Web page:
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Monday, August 17, 2020 | History

2 edition of Fall rates of prescribed fire-killed ponderosa pine found in the catalog.

Fall rates of prescribed fire-killed ponderosa pine

Michael G. Harrington

Fall rates of prescribed fire-killed ponderosa pine

by Michael G. Harrington

  • 320 Want to read
  • 26 Currently reading

Published by U.S. Dept. of Agriculture, Forest Service, Intermountain Research Station in Ogden, Utah .
Written in English

    Subjects:
  • Prescribed burning -- Colorado.,
  • Ponderosa pine.

  • Edition Notes

    StatementMichael G. Harrington.
    SeriesResearch paper INT -- RP-489., Research paper INT -- 489.
    The Physical Object
    Pagination7 p. :
    ID Numbers
    Open LibraryOL16023382M

    top, the pine snags tended to fall by uprooting. Ponderosa pine killed by prescribed fire was also studied by Harrington (), on the San Juan National Forest. Fall rates were higher than in the California and Oregon studies. Five years after death, up to 50% of trees were down (in the spring/summer burn treatment). Nine years after death.   Fire is a naturally occurring phenomena in Ponderosa Pine dominated plant communities. Exploring the Nature of Wyoming is produced by: University of Wyoming Extension Sustainable Management of.

    Discover Book Depository's huge selection of Michael G Harrington books online. Free delivery worldwide on over 20 million titles. Although black-backed woodpeckers occupy habitats created by wildfire, prescribed fire, and mountain pine beetle infestations, the relative value of these habitats remains unknown. We studied habitat-specific adult and juvenile survival probabilities and reproductive rates between April and August in the Black Hills, South Dakota.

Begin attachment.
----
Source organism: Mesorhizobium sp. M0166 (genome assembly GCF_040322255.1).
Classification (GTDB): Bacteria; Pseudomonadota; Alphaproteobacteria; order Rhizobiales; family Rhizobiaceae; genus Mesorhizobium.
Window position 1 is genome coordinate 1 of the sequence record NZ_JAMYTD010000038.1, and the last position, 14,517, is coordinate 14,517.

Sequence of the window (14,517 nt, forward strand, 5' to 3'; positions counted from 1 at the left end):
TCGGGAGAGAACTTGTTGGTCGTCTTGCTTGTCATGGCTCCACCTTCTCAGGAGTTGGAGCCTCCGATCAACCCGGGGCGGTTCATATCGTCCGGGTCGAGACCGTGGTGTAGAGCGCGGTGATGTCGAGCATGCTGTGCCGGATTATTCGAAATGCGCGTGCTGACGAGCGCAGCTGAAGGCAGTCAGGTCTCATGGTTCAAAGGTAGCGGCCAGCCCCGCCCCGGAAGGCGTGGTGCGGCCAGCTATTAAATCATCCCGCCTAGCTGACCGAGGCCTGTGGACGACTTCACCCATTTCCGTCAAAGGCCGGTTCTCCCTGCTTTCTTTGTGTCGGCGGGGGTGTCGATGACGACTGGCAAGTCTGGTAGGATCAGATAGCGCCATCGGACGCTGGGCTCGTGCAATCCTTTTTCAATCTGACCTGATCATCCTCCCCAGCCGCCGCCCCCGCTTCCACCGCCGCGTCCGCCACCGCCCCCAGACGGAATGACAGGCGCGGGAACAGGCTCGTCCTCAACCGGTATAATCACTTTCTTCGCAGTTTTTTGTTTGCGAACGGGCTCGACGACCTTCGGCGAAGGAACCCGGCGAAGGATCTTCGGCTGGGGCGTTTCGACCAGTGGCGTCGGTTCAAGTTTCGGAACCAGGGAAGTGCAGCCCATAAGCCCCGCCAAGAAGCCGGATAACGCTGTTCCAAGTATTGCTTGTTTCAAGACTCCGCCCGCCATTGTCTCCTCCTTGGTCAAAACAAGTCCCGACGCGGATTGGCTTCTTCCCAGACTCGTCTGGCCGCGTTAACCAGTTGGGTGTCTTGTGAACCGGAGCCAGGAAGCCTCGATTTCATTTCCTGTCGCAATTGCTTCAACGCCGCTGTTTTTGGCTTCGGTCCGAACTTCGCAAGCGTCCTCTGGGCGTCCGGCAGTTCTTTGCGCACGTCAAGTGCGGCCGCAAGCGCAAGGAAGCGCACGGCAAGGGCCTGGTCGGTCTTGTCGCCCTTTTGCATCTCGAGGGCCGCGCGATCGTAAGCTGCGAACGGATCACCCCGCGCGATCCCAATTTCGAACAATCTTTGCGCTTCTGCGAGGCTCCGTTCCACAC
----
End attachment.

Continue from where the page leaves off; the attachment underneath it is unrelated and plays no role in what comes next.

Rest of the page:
Ponderosa pine is typically dominant on warm, dry sites with a short growing season and very low summer precipitation. Temperatures annual average 41° to 50° F with extremes ranging from ° to ° F. Being drought tolerant, it out competes other species to . Prescribed fire is an important tool in the management of ponderosa pine (Pinus ponderosa Dougl. Ex Laws.) forests, yet effects on bark beetle (Coleoptera: Curculionidae, Scolytinae) activity and tree mortality are poorly understood in the southwestern U.S. We compared bark beetle attacks and tree mortality between paired prescribed-burned and unburned stands at each of four.


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Fall rates of prescribed fire-killed ponderosa pine by Michael G. Harrington Download PDF EPUB FB2

Books to Borrow. Top American Libraries Canadian Libraries Universal Library Community Texts Project Gutenberg Biodiversity Heritage Library Children's Library. Open Library. Books by Language Journal of materials engineering.

Journal of paediatric dentistry. Additional Collections. Fall rates of prescribed fire-killed ponderosa pine. Ogden, Utah: U.S. Dept. of Agriculture, Forest Service, Intermountain Research Station, (OCoLC) Material Type: Government publication, National government publication: Document Type: Book: All Authors / Contributors: Michael G Harrington; Intermountain Research Station (Ogden.

Fall rates of prescribed fire-killed ponderosa pine. Ogden, Utah: U.S. Dept. of Agriculture, Forest Service, Intermountain Research Station, (OCoLC) @article{osti_, title = {Fall rates of prescribed fire-killed ponderosa pine. Forest Service research paper}, author = {Harrington, M G}, abstractNote = {Fall rates of prescribed fire-killed ponderosa pine were evaluated relative to tree and fire damage characteristics.

High crown scorch and short survival time after fire injury were factors leading to a high probability of early tree fall. Fall rates of prescribed fire-killed ponderosa pine were evaluated relative to tree and fire damage characteristics.

High crown scorch and short survival time after fire injury were factors leading to a high probability of early tree fall. The role of chemical defense mechanisms is discussed.

Fall rates of prescribed fire-killed ponderosa pine. By Michael G. Harrington and Utah) Fall rates of prescribed fire-killed ponderosa pine book Research Station Colorado, Ponderosa pine, Prescribed burning. Publisher: Ogden. Harrington MG () Fall rates of prescribed fire-killed ponderosa pine.

USDA Forest Service Research Paper INT-RP Hebblewhite M, Munro RH, Merrill EH () Trophic consequences of postfire logging in a wolf-ungulate system.